Over the last few years, attention has been brought to a number of cases where transgender high school students were elected for Homecoming King or Queen but not allowed to claim their title because of their gender identity. Via the Advocate, we find a Michigan high school has decided to eliminate the titles altogether:
In an attempt to be more inclusive of its entire student body, administrators of a Michigan high school have decided to drop “king” and “queen” from its homecoming royalty titles, opting instead for gender-neutral titles.
Transgender student Oak Reed (pictured) was elected homecoming king in September 2010, but the school denied him his crown because he was officially enrolled as female at Mona Shores High School in Muskegon, Mich. Soon after the decision made headlines across the country, administrators including superintendent Terry Babbitt started discussing, with colleagues and students, how to make a more inclusive homecoming court, according to the Muskegon Chronicle.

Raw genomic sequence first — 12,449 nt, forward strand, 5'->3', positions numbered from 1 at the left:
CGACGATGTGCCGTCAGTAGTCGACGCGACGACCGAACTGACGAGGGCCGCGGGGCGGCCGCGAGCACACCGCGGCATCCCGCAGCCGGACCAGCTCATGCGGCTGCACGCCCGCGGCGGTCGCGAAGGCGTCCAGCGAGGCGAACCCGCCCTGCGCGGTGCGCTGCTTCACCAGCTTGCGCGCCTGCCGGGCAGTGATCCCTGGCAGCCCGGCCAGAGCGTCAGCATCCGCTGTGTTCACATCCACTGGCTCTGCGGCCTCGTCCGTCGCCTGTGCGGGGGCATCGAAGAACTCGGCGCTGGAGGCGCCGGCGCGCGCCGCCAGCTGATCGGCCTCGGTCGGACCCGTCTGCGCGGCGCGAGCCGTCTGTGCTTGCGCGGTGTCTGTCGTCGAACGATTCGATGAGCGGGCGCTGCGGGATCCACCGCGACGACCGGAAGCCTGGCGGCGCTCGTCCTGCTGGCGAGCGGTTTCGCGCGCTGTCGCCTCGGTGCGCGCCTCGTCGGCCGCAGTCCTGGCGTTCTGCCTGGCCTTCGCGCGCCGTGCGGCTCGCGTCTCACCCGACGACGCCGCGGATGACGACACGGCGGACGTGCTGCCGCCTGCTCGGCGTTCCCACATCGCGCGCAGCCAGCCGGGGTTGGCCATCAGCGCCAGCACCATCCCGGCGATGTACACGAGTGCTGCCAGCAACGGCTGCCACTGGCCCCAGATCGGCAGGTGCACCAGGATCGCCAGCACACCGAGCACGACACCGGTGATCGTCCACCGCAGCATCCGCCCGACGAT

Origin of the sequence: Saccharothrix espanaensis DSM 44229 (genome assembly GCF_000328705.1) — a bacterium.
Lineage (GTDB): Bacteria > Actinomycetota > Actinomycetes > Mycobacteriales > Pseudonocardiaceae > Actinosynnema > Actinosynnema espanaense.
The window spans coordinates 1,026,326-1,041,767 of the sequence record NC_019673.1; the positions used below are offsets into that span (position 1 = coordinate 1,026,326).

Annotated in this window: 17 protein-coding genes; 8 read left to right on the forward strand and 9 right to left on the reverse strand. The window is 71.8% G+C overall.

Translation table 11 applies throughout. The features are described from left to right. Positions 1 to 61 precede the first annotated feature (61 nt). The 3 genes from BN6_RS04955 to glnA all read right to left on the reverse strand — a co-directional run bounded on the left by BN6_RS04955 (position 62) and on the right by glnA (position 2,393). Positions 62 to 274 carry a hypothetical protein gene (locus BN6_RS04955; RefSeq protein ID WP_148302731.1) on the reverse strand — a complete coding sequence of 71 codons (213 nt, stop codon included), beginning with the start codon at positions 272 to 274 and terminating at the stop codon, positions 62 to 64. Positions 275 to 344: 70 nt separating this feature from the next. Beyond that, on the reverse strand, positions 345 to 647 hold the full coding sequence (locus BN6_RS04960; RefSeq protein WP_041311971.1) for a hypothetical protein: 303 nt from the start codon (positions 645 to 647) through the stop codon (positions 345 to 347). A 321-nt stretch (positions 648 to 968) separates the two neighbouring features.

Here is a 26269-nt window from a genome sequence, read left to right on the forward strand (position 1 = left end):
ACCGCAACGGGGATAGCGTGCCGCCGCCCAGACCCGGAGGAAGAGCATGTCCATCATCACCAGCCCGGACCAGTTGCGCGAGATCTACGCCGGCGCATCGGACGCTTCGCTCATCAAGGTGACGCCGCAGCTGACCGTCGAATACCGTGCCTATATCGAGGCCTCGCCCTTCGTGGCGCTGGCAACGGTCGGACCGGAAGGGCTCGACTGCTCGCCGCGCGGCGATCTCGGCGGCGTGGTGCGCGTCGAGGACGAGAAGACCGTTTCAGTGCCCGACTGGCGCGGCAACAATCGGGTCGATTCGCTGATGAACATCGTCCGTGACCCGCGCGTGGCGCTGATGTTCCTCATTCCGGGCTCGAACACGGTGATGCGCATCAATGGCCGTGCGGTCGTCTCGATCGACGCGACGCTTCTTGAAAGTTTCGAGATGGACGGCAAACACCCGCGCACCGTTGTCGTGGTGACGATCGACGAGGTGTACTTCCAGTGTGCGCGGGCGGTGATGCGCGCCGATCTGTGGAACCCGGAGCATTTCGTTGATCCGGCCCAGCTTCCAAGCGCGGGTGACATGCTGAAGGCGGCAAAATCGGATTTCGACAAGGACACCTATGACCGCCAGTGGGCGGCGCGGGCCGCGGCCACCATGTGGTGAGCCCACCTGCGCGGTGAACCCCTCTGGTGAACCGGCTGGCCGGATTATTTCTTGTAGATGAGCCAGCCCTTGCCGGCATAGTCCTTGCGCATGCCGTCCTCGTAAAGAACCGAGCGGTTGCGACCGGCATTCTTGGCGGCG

While one commenter at The Advocate asked the same question I thought initially: wouldn’t it have been better to allow Oak to be Homecoming King and make a statement of support for his gender identity as opposed to just removing the title altogether? But I also agree with advocacy groups welcoming the removal of the titles as a step forward — particularly for genderqueer and other gender-nonconforming students.
And Reed is happy with the decision: “I’m so glad that the rules have been changed [...] All I wanted was a chance for all students to participate and be heard. Now my classmates and I can just focus on having a great time at our school dance.”